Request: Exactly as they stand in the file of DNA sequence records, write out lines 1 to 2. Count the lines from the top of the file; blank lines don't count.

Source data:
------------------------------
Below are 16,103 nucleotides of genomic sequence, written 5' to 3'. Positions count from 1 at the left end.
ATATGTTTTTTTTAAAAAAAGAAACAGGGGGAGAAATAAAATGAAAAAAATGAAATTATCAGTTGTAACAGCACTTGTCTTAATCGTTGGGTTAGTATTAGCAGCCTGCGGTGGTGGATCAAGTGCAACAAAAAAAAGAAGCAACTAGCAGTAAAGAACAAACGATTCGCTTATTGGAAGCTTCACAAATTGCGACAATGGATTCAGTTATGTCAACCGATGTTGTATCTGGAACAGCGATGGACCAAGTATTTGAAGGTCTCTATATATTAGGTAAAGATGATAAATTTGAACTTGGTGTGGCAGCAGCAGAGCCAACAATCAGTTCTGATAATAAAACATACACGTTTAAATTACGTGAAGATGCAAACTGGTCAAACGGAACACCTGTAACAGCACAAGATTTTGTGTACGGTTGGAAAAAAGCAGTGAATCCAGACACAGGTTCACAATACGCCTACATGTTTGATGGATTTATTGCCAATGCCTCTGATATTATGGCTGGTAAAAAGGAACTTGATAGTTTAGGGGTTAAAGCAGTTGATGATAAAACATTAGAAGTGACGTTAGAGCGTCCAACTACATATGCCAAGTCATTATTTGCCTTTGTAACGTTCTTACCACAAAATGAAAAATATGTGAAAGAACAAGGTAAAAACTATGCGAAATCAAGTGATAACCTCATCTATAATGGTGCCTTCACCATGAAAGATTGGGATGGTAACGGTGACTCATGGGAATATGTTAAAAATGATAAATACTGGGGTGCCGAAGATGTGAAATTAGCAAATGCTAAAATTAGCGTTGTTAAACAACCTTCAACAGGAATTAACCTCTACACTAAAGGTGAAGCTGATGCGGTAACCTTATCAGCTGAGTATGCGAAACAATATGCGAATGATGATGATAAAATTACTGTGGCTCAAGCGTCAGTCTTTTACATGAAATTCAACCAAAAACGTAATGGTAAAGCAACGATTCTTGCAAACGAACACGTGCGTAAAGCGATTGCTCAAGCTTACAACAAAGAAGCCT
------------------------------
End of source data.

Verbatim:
Below are 16,103 nucleotides of genomic sequence, written 5' to 3'. Positions count from 1 at the left end.
ATATGTTTTTTTTAAAAAAAGAAACAGGGGGAGAAATAAAATGAAAAAAATGAAATTATCAGTTGTAACAGCACTTGTCTTAATCGTTGGGTTAGTATTAGCAGCCTGCGGTGGTGGATCAAGTGCAACAAAAAAAAGAAGCAACTAGCAGTAAAGAACAAACGATTCGCTTATTGGAAGCTTCACAAATTGCGACAATGGATTCAGTTATGTCAACCGATGTTGTATCTGGAACAGCGATGGACCAAGTATTTGAAGGTCTCTATATATTAGGTAAAGATGATAAATTTGAACTTGGTGTGGCAGCAGCAGAGCCAACAATCAGTTCTGATAATAAAACATACACGTTTAAATTACGTGAAGATGCAAACTGGTCAAACGGAACACCTGTAACAGCACAAGATTTTGTGTACGGTTGGAAAAAAGCAGTGAATCCAGACACAGGTTCACAATACGCCTACATGTTTGATGGATTTATTGCCAATGCCTCTGATATTATGGCTGGTAAAAAGGAACTTGATAGTTTAGGGGTTAAAGCAGTTGATGATAAAACATTAGAAGTGACGTTAGAGCGTCCAACTACATATGCCAAGTCATTATTTGCCTTTGTAACGTTCTTACCACAAAATGAAAAATATGTGAAAGAACAAGGTAAAAACTATGCGAAATCAAGTGATAACCTCATCTATAATGGTGCCTTCACCATGAAAGATTGGGATGGTAACGGTGACTCATGGGAATATGTTAAAAATGATAAATACTGGGGTGCCGAAGATGTGAAATTAGCAAATGCTAAAATTAGCGTTGTTAAACAACCTTCAACAGGAATTAACCTCTACACTAAAGGTGAAGCTGATGCGGTAACCTTATCAGCTGAGTATGCGAAACAATATGCGAATGATGATGATAAAATTACTGTGGCTCAAGCGTCAGTCTTTTACATGAAATTCAACCAAAAACGTAATGGTAAAGCAACGATTCTTGCAAACGAACACGTGCGTAAAGCGATTGCTCAAGCTTACAACAAAGAAGCCT